This disclosure, or something like it, is now regularly included in documentation by municipal issuers. While we would love to have more details than that, the exact magnitude of the pandemic’s repercussions on state and local finances still cannot be accurately determined.
However, we do have some clarity on the results of the 2020 fiscal year, given that most local government fiscal years close in June. The U.S. Census Bureau reports that total state tax revenue declined 29% in the second quarter of 2020 compared to the same quarter in 2019. The chart below exposes the states with the largest declines in total tax revenue when comparing Q2 2019 to Q2 2020. Most states did not cut funding to school districts in the 2020 fiscal year, but instead used one-time budgetary maneuvers to make ends meet. If state revenues continue to be depressed, they may be forced to make cuts across the board, including education. Vulnerability to state funding changes can be measured by analyzing the district’s dependence on state funds relative to total revenues. Of course, further federal aid would mitigate this risk. Congress is working on ideas for more aid, but none have fully passed at this time. The HEROES Act, passed by the House October 1, 2020 but not yet by the Senate, contains $676 billion in funds for state and local governments with $208 billion specifically allocated for education spending. The HEROES Act comes with an important restriction: states may not cut their budgets for education spending, which will help to further protect school districts from state funding cuts if enacted.
Also, the National League of Cities reveals that all major local tax revenue sources slowed with severe declines in sales and income tax receipts. Sales tax revenue dropped by 11% on average in the 2020 fiscal year. Property tax revenue continued to grow, but the growth rate slowed compared to 2019 and may continue to slow and even decline in 2021 and 2022 depending on economic conditions. Property tax trends are slow to follow economic fluctuations because assessed valuations are typically set well in advance of the actual bills being due, and changes in assessed valuations are often more muted than changes in market value due to caps on assessed valuation increases and other calculation considerations. However, the longer the economy remains depressed, the more likely it is that home prices will deteriorate and cause declines in property tax revenue absent rate increases.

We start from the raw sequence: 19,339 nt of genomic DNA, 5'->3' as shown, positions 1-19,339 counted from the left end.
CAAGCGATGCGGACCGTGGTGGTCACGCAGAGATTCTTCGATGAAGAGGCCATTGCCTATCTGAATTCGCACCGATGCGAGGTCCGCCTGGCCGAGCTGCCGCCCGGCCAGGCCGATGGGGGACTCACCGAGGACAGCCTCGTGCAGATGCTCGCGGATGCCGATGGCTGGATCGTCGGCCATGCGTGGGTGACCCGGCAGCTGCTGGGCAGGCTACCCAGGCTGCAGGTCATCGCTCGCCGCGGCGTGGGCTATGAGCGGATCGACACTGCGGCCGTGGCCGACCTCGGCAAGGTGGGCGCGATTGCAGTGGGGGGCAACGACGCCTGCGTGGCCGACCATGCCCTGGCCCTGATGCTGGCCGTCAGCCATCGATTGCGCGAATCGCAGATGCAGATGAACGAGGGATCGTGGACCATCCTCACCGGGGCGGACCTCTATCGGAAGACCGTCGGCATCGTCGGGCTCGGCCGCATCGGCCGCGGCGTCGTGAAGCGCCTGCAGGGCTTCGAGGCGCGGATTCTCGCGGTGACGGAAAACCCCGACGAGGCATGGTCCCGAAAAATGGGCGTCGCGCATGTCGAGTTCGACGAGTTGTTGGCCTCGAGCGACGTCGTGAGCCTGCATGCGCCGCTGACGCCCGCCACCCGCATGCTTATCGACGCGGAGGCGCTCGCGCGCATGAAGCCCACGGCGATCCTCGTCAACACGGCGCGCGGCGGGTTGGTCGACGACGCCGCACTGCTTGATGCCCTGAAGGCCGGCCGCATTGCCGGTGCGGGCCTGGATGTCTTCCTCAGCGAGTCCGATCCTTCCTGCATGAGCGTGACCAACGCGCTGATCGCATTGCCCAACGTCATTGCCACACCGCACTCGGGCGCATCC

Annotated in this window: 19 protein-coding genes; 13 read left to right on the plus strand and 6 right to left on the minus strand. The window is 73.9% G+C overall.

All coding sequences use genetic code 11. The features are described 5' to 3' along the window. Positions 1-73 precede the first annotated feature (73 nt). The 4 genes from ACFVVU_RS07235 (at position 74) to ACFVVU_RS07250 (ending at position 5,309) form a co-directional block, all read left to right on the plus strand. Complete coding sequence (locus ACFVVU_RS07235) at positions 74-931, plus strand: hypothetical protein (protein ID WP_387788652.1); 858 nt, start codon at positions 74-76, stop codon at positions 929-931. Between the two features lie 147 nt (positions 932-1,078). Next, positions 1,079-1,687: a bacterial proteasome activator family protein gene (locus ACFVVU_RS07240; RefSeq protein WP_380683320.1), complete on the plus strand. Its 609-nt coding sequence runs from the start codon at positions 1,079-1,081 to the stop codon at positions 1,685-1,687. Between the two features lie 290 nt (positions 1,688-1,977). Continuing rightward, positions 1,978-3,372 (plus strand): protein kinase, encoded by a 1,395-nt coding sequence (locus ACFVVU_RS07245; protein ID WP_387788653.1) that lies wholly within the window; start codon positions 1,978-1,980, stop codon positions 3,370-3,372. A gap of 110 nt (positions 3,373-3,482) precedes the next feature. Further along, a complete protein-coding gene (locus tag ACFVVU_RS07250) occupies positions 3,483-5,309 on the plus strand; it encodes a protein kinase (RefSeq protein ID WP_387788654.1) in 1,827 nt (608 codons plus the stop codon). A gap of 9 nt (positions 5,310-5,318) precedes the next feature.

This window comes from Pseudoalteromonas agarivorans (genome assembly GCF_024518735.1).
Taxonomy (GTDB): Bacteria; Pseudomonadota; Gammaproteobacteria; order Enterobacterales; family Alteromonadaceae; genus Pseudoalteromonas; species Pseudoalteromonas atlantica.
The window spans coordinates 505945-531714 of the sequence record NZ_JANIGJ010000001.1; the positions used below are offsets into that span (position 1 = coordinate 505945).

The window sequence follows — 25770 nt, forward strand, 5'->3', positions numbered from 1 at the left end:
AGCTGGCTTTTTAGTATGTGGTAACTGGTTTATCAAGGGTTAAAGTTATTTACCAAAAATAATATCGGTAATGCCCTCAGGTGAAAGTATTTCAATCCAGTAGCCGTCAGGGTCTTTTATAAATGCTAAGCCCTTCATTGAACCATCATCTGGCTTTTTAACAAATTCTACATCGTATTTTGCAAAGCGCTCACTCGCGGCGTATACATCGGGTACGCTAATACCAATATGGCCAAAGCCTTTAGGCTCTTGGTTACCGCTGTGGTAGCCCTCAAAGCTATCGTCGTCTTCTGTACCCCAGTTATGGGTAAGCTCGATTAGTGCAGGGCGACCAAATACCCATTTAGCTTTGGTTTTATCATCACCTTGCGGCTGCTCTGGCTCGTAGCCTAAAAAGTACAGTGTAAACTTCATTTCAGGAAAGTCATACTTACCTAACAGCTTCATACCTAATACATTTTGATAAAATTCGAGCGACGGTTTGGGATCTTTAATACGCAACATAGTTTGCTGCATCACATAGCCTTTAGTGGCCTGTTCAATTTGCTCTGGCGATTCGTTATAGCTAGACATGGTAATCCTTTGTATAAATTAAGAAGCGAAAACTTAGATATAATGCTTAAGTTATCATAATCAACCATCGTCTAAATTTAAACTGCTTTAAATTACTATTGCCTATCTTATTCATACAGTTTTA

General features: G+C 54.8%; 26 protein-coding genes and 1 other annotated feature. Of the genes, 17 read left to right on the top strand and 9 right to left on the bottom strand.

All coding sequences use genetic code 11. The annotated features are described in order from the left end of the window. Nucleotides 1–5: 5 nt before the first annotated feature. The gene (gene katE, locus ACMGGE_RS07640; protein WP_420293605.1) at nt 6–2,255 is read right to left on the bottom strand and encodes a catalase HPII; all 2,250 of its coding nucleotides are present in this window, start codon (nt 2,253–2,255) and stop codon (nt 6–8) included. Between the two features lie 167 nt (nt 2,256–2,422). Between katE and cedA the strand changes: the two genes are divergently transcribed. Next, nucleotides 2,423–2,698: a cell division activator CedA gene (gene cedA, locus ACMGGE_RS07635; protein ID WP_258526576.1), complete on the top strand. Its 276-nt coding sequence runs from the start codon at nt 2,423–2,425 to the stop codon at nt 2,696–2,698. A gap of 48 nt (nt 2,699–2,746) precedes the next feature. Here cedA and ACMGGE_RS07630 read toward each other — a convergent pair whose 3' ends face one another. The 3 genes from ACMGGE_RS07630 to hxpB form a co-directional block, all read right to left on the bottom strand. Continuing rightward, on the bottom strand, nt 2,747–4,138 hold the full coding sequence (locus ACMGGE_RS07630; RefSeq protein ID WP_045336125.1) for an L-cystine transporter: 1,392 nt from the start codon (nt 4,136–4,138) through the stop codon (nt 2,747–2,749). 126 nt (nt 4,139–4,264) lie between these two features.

Certain downtown areas and other once busy areas that are now much emptier because of people working from home may be particularly susceptible to property tax revenue declines as demand for those expensive commercial spaces lessens, especially if the work-from-home trend remains after the pandemic ends. Some large cities may even experience de-urbanization if people choose to relocate to smaller cities in favor of more space and, in some cases, less taxes. According to LinkedIn, New York City and the San Francisco Bay Area both recently experienced steep declines in their inflow-to-outflow ratios with both cities losing more people than they gained while smaller cities like Jacksonville and Salt Lake City experienced net gains in new residents.
Looking forward to the 2021 fiscal year, many questions linger. Cities and states are anticipating an even larger decline in general fund revenues than they experienced during 2020, reserve levels have lessened from pre-pandemic levels, and it is not clear when or if events and gatherings may resume regular schedules. Investors must continue to diligently monitor their holdings for potential credit deterioration as outlined in our earlier Municipal Credit Update concerning the COVID-19 pandemic.